Articles highlight NY wind siting challenges

Two recent articles highlight wind project siting challenges in New York state.

The first, a primarily human interest piece by the Associated Press, describes familial acrimony that developed around the Maple Ridge wind farm in Lowville, which is New York’s largest operational wind farm. Unlike wind-rich rural lands in the Midwest, New York’s wind resources are located in areas made up of scores of small parcels. The vast tracts of property that exist to the west generally cannot be found in New York.  While strife within a family obviously is not unique to New York, the potential for coming across wind project land ownership challenges is great here, as numerous small, individually-owned parcels are needed to create a sizeable wind farm.

The second story, from the New York Times, illustrates the potential for local siting problems when a few developers flush with investment capital rush to the finite areas in the state where wind resources are adequate to merit a wind farm project. Among other issues, the article discusses the allegations of improper currying of favors against Noble Environmental Power and First Wind that currently are being investigated by New York state Attorney General Andrew Cuomo. For wind-rich locales, ensuring a transparent, legal and equitable zoning process is paramount. It goes without saying that any credible allegations of anti-competitive activities should also be investigated thoroughly.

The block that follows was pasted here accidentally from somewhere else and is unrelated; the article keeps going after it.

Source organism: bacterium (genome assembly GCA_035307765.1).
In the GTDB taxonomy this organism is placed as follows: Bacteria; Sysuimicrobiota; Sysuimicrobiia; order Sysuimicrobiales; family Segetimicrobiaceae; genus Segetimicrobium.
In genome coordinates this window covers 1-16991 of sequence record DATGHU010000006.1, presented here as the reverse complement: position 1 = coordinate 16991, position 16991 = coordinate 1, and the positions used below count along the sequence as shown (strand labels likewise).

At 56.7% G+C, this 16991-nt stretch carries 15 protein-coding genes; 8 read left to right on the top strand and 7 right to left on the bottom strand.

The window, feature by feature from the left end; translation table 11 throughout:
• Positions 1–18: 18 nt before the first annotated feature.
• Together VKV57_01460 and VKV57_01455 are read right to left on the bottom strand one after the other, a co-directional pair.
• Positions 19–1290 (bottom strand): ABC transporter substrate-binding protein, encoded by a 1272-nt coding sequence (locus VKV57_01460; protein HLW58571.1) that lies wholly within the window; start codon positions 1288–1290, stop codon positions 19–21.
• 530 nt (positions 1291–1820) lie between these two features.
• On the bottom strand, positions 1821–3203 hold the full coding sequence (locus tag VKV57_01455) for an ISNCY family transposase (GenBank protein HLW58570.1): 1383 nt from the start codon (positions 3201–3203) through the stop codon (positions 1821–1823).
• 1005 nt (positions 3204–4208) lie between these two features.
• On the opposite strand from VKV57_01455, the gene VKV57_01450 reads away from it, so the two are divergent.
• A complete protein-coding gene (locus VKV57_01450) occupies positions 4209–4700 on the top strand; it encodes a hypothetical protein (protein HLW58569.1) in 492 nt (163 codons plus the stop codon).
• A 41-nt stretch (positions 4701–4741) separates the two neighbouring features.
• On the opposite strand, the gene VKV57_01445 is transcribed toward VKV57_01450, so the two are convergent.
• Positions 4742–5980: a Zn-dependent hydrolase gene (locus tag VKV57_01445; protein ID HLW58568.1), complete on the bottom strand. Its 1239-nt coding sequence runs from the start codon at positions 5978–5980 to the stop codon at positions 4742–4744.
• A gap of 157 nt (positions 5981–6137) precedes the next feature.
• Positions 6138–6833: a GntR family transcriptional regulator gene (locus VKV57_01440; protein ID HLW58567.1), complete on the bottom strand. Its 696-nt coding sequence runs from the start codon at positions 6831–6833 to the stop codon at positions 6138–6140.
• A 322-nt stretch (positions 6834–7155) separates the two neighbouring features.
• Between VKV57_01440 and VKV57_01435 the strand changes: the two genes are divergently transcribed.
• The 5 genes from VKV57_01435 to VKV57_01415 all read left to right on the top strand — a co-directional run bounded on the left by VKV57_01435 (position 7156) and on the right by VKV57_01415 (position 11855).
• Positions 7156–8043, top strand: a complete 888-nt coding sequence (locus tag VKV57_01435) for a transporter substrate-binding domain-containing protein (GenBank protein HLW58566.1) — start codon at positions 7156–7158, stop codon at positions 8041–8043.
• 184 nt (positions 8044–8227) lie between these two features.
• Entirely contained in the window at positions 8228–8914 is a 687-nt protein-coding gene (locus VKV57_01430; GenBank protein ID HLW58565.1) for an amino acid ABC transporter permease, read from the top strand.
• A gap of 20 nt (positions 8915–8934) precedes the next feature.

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One Response

  1. I was quite unimpressed with the AP article. Basically they found one disgruntled person and made a story out of it. They portrayed Lowville as this idyllic agricultural town with the Amish and farms. I’ve been there several times, and they didn’t mention the poverty, the fast-food places or that the Amish arrived just a couple years ago, about the same time as WalMart.

    My parents live near a windfarm in the MN/SD area, and they report no problems about siting windmills (I’ve asked). Generally the farmers are happy to lease a couple acres, and they aren’t situated right over the house, as the AP photo seems to suggest. You don’t hear them until you’re very close, much less intrusive than any traditional power plant.

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